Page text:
The feet and legs of the homeless men we serve at the Bowery Mission in New York are a testimony to the pain they endure daily. Many of their legs are swollen because, like Jesus, they have nowhere to lay their head to rest.
(RNS) At a church workshop last week, I set aside my carefully planned teaching and just let people talk.
It became clear that everyone had an old story they needed to tell. Until it was heard, no one in the room could or would move on to thinking about the future. And even when it was heard, half of them would keep cycling back to the old story.
When I was growing up in D.C. in the 1980s, many of my neighbors were Salvadorans who had fled the violence of civil war. My parents and many of their colleagues were active in opposing U.S.-funded suppression of leftists in that war and others in Central America. All of them held up Archbishop Oscar Romero as an example of highest virtue (never mind the Vatican delaying his cause for sainthood until recently). And since the March 24 anniversary of Romero's assassination usually falls during Lent—next Tuesday will be 35 years—the church in which I was raised remembered his martyrdom as we pondered the sacrifices that come with discipleship.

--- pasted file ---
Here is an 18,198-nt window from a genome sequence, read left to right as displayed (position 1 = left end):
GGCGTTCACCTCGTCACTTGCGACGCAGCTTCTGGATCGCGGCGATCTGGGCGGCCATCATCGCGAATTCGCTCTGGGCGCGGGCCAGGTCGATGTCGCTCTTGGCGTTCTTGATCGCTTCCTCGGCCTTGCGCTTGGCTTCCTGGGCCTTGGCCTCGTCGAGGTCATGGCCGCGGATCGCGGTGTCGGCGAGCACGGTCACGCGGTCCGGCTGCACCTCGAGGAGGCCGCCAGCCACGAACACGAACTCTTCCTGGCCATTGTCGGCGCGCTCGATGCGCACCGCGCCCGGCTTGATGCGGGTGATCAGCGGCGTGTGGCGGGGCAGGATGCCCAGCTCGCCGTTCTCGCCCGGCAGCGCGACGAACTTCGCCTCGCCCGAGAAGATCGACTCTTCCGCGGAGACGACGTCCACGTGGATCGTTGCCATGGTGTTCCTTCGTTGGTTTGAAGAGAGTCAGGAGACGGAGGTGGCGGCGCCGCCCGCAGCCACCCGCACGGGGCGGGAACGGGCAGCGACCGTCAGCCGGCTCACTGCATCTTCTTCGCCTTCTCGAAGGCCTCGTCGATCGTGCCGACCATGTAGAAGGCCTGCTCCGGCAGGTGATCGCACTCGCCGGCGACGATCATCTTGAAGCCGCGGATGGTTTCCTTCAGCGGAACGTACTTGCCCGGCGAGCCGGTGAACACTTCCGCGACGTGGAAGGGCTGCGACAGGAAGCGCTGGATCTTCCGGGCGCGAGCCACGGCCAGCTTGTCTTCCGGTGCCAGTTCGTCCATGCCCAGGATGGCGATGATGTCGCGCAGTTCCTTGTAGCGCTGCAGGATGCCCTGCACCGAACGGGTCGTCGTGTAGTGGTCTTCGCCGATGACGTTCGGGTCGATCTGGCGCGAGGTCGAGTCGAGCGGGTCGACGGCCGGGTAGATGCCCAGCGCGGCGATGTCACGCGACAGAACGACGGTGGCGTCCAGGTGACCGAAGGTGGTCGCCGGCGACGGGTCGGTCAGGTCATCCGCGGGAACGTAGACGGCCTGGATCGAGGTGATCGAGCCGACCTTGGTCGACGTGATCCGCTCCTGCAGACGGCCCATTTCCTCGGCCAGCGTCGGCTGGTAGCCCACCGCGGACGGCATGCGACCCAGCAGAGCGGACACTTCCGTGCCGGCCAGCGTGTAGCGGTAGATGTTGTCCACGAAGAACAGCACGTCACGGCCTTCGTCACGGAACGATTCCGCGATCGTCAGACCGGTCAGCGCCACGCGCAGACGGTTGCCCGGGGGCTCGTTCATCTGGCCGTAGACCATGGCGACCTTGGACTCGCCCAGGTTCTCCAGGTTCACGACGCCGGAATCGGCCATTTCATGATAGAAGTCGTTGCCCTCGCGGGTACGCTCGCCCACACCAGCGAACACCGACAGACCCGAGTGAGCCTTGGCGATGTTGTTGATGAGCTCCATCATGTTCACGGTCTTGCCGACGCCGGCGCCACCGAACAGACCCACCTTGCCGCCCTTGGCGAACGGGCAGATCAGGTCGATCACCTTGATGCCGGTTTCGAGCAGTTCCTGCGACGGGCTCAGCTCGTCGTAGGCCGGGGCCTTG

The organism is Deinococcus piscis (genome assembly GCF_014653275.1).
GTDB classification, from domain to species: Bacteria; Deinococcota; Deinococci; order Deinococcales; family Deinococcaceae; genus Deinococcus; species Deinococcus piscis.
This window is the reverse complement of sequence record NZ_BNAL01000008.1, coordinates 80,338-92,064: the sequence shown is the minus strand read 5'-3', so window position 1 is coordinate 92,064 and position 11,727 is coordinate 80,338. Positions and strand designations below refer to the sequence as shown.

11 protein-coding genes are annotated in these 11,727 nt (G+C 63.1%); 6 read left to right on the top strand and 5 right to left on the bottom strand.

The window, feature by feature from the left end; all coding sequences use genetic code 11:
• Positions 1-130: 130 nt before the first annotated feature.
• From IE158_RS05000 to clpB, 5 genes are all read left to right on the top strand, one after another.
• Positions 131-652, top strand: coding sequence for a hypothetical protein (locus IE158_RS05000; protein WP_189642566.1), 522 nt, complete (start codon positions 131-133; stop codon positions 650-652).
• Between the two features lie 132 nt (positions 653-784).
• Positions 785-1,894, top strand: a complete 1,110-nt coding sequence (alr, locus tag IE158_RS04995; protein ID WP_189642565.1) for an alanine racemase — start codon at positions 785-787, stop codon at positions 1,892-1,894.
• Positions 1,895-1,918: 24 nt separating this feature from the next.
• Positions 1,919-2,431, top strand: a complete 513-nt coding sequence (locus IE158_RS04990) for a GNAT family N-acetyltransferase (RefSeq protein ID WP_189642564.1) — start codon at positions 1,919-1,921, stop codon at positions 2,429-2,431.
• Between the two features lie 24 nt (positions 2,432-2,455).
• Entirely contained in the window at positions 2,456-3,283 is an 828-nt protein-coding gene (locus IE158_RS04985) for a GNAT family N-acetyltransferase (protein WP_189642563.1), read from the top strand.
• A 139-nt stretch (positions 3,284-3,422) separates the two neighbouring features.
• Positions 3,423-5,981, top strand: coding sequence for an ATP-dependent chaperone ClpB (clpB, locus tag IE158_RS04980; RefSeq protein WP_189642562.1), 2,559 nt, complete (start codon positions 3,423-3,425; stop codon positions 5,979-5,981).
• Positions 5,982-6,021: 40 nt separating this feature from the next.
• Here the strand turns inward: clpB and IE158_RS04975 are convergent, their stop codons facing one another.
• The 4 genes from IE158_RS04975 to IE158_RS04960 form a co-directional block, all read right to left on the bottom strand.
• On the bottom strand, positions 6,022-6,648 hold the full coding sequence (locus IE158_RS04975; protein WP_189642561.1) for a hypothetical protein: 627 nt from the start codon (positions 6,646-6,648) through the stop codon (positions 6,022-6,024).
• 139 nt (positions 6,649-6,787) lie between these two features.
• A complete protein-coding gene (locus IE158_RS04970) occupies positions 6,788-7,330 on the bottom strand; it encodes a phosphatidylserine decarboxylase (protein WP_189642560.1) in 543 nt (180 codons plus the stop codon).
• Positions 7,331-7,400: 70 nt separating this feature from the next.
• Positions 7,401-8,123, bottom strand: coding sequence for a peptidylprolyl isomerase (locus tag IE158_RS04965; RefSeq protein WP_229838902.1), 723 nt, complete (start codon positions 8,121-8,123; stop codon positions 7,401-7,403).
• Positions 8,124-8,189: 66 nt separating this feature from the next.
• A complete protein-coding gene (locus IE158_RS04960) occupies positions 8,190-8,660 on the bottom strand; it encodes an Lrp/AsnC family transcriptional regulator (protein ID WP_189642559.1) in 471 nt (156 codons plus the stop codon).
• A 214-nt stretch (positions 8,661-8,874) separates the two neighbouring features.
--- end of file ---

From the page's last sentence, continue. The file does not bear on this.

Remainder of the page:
America’s conversation about race has, like all of our public conversations, come to consist largely of a running commentary on viral spectacles. Recent weeks have been rife with them—the Oklahoma University SAE video chant and the dreadful scene of the double shooting of police in Ferguson; the awesome images of a sitting and a former president crossing the Edmund Pettus Bridge in Selma on the anniversary of Bloody Sunday, heading a massive multiracial and multigenerational crowd; the face of University of Virginia student Martese Johnson, bloodied by Alcohol Board of Control officers.
Last fall, our congregation presented Bibles to some of our elementary school kids. This is a longstanding tradition here, to provide each child of reading age with their very own grown-up Bible.
When we hand out the Bibles, I always call the kids forward and tell them that it is a special gift from their church family, because we think it's important that everyone have a Bible to read for themselves.
Among the hearty New Englanders with whom I serve and pastor, there are a few souls who refuse to close church on account of bad weather, ever. The Lord God created shovels and road salt and boots and wool socks as sure signs of the Almighty’s intention that we go to church. Some of these pastors hold deep theological convictions that the people of God should gather for worship every Sunday in rain, snow, sleet, or hail. Others are just defiant Yankee curmudgeons who would rather be assigned to eternal damnation than admit defeat by a winter storm.
Whatever the motivation, I love this stubborn streak within the church.